3 simple tricks to waking up early when you're not a morning person

how to become a morning person
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Anything worse than the 'morning people' who bound out of bed, ready for a 6 am HIIT session without so much as an espresso, before sailing into the office ready to kickstart the day? No, there is not. If you fall into the other camp – the kind that struggles to get any shut-eye before midnight and is only fully awake come midday – know that you're not alone.

The thing is, being a night owl isn't your fault. Humans have different ‘chronotypes’ – tendencies to want to wake or sleep at specific times – and they’re influenced by genetics.

That means there will be times when your chronotype doesn’t match your lifestyle. So, if you're being forced to be an early riser against your will, know that waking up early doesn’t always have to be a slog. Below, a handful of simple hacks to make waking up early a teensy bit more bearable...

How to wake up early

Shift temperatures

First thing, wash your face and hands with cold water or open a window for some cool air, suggests Matt Walker, a sleep scientist and professor of neuroscience and psychology at the University of California.

During sleep, you’re in mini-hibernation but a quick temperature shift tells your brain to wake up and stimulates your cardiovascular system.

A temperature shift can also add provide your body with a mild shock which is actually a good thing. While you produce cortisol in the wake-up process, adding doses of the stress hormone via a mild shock – a shower ending with cold water – can help if you’re rubbing sleep from your eyes.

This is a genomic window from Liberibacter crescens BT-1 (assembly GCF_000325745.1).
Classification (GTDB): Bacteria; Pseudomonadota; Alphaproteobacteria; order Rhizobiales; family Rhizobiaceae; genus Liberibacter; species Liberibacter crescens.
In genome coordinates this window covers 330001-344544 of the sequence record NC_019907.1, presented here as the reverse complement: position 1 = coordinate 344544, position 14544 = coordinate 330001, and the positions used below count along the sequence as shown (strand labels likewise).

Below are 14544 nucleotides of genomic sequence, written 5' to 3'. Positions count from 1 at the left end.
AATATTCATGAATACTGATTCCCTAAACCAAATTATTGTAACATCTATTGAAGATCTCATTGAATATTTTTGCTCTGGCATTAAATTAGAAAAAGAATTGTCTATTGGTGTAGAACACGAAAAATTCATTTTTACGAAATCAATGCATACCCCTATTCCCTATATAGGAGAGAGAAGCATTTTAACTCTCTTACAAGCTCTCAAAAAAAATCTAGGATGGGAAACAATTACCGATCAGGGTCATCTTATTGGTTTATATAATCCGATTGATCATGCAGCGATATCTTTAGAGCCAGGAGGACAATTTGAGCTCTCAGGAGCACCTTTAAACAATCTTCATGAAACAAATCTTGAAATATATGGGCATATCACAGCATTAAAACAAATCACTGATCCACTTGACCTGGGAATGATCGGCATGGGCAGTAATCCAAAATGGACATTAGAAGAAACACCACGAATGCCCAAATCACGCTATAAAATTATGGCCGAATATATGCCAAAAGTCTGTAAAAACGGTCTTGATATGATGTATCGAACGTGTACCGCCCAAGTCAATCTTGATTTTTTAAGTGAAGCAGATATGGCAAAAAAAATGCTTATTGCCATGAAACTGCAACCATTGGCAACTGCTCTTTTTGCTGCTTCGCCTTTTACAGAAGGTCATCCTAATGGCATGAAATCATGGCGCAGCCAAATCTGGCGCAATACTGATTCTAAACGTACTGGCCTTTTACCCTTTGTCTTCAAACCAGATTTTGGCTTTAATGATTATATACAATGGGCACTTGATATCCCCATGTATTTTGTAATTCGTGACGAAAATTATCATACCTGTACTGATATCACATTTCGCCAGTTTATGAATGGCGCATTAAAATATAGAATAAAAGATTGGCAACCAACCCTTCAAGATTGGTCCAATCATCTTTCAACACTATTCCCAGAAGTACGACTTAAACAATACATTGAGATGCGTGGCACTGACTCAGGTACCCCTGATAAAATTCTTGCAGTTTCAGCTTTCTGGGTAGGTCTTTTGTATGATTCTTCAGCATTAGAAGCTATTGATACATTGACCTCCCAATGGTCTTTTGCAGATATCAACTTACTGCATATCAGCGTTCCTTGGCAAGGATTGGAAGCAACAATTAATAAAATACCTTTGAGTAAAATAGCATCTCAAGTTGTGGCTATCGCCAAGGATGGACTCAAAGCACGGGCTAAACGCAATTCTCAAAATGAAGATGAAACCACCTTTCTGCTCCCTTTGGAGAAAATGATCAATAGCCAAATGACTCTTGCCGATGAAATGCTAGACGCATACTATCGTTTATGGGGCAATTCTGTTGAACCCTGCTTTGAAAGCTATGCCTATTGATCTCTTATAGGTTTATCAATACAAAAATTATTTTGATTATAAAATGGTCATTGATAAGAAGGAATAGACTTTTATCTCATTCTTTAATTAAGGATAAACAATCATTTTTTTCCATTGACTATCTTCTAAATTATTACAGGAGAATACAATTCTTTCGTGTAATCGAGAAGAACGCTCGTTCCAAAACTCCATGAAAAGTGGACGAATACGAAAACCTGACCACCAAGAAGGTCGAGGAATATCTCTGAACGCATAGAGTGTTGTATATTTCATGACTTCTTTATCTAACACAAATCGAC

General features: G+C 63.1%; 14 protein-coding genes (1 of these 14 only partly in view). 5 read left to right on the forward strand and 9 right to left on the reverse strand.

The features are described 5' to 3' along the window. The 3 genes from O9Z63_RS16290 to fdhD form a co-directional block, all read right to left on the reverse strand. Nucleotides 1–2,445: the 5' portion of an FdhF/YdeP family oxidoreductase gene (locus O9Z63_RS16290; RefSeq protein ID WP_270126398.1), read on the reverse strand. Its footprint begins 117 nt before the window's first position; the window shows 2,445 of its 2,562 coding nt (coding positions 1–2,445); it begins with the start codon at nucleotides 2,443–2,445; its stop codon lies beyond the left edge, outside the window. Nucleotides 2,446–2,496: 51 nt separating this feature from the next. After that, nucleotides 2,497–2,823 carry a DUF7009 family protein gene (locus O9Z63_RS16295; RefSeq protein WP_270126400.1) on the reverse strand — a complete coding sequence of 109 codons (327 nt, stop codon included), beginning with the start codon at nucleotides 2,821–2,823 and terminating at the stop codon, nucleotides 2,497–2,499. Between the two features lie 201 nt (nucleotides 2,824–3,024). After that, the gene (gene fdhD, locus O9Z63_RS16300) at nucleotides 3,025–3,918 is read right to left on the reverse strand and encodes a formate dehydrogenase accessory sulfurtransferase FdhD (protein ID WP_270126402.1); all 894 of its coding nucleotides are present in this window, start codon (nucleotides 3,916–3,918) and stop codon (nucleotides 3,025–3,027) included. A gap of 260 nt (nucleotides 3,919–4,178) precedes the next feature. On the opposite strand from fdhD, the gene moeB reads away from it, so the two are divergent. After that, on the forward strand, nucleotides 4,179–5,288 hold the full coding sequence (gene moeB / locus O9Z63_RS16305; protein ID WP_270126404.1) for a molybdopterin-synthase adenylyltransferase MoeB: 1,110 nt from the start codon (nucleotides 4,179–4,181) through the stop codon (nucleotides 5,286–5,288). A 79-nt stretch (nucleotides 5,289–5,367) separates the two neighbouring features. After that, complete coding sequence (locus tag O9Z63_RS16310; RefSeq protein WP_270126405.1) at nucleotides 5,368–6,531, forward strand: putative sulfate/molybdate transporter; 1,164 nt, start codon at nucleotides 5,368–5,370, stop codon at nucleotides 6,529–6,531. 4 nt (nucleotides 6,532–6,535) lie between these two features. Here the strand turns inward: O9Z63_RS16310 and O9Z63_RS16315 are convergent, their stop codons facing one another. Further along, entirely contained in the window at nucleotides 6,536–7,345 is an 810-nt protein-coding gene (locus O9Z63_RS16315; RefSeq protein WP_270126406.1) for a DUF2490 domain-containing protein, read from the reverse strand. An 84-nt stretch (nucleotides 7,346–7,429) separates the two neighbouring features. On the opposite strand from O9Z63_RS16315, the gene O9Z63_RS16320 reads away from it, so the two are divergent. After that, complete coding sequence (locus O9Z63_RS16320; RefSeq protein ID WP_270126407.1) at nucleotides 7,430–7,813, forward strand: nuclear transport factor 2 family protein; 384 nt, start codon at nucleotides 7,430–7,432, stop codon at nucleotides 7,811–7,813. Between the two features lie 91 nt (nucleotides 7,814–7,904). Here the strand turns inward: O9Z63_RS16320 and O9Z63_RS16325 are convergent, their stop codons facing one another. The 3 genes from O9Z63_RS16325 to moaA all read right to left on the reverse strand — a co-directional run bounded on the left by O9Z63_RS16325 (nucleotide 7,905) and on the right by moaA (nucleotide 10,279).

Get outside

Next, bask in blue light. Early morning sunshine (a form of blue light) stimulates your brain, signalling that it’s time to start the day. A quick stroll outside or opening the curtains can help prep your body for the day, adds neuroscientist Dr Claudia Aguirre.

If that's not an option you could try a SAD lamp too, which simulates the sunlight and is often used for the treatment of seasonal affective disorder (SAD); a condition that affects around one in 15 people and in which the onset or resurgence of depression is related to the changing seasons.

Time when you exercise

Finally, some good news for night owls: exercising in the evening might work in your favour. Contrary to popular belief, researchers now believe that evening exercise could actually help improve your sleep – making waking up an easier job in the morning too.

'Evening exercise can boost the amount of time you sleep by 15 minutes,' says Walker, who tackles the topic in the Matt Walker Podcast, a series called Sleep and Exercise.

Better yet, new studies have shown that even exercising up to two hours before bed is shown to take the half the time it takes you to fall asleep, boosting REM sleep by 20%. That might mean better quality sleep and fewer flat whites needed upon waking.

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